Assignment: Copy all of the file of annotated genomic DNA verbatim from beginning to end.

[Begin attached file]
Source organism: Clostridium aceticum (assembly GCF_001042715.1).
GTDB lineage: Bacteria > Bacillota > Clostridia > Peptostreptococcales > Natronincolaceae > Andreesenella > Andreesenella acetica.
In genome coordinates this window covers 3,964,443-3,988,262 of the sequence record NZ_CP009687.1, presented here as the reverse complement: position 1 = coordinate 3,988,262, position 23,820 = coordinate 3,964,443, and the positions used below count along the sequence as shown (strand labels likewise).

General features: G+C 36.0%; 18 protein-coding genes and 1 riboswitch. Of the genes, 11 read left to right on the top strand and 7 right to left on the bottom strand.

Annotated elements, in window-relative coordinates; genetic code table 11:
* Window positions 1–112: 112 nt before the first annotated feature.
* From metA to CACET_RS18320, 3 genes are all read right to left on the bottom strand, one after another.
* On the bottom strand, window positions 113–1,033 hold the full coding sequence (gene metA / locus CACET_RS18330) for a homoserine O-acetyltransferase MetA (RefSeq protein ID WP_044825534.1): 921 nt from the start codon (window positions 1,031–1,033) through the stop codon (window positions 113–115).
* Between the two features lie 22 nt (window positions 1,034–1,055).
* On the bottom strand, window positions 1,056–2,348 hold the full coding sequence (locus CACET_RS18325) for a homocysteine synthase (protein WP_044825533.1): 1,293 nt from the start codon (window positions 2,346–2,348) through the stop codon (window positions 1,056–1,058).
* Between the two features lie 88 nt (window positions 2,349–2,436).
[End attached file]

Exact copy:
Source organism: Clostridium aceticum (assembly GCF_001042715.1).
GTDB lineage: Bacteria > Bacillota > Clostridia > Peptostreptococcales > Natronincolaceae > Andreesenella > Andreesenella acetica.
In genome coordinates this window covers 3,964,443-3,988,262 of the sequence record NZ_CP009687.1, presented here as the reverse complement: position 1 = coordinate 3,988,262, position 23,820 = coordinate 3,964,443, and the positions used below count along the sequence as shown (strand labels likewise).

General features: G+C 36.0%; 18 protein-coding genes and 1 riboswitch. Of the genes, 11 read left to right on the top strand and 7 right to left on the bottom strand.

Annotated elements, in window-relative coordinates; genetic code table 11:
* Window positions 1–112: 112 nt before the first annotated feature.
* From metA to CACET_RS18320, 3 genes are all read right to left on the bottom strand, one after another.
* On the bottom strand, window positions 113–1,033 hold the full coding sequence (gene metA / locus CACET_RS18330) for a homoserine O-acetyltransferase MetA (RefSeq protein ID WP_044825534.1): 921 nt from the start codon (window positions 1,031–1,033) through the stop codon (window positions 113–115).
* Between the two features lie 22 nt (window positions 1,034–1,055).
* On the bottom strand, window positions 1,056–2,348 hold the full coding sequence (locus CACET_RS18325) for a homocysteine synthase (protein WP_044825533.1): 1,293 nt from the start codon (window positions 2,346–2,348) through the stop codon (window positions 1,056–1,058).
* Between the two features lie 88 nt (window positions 2,349–2,436).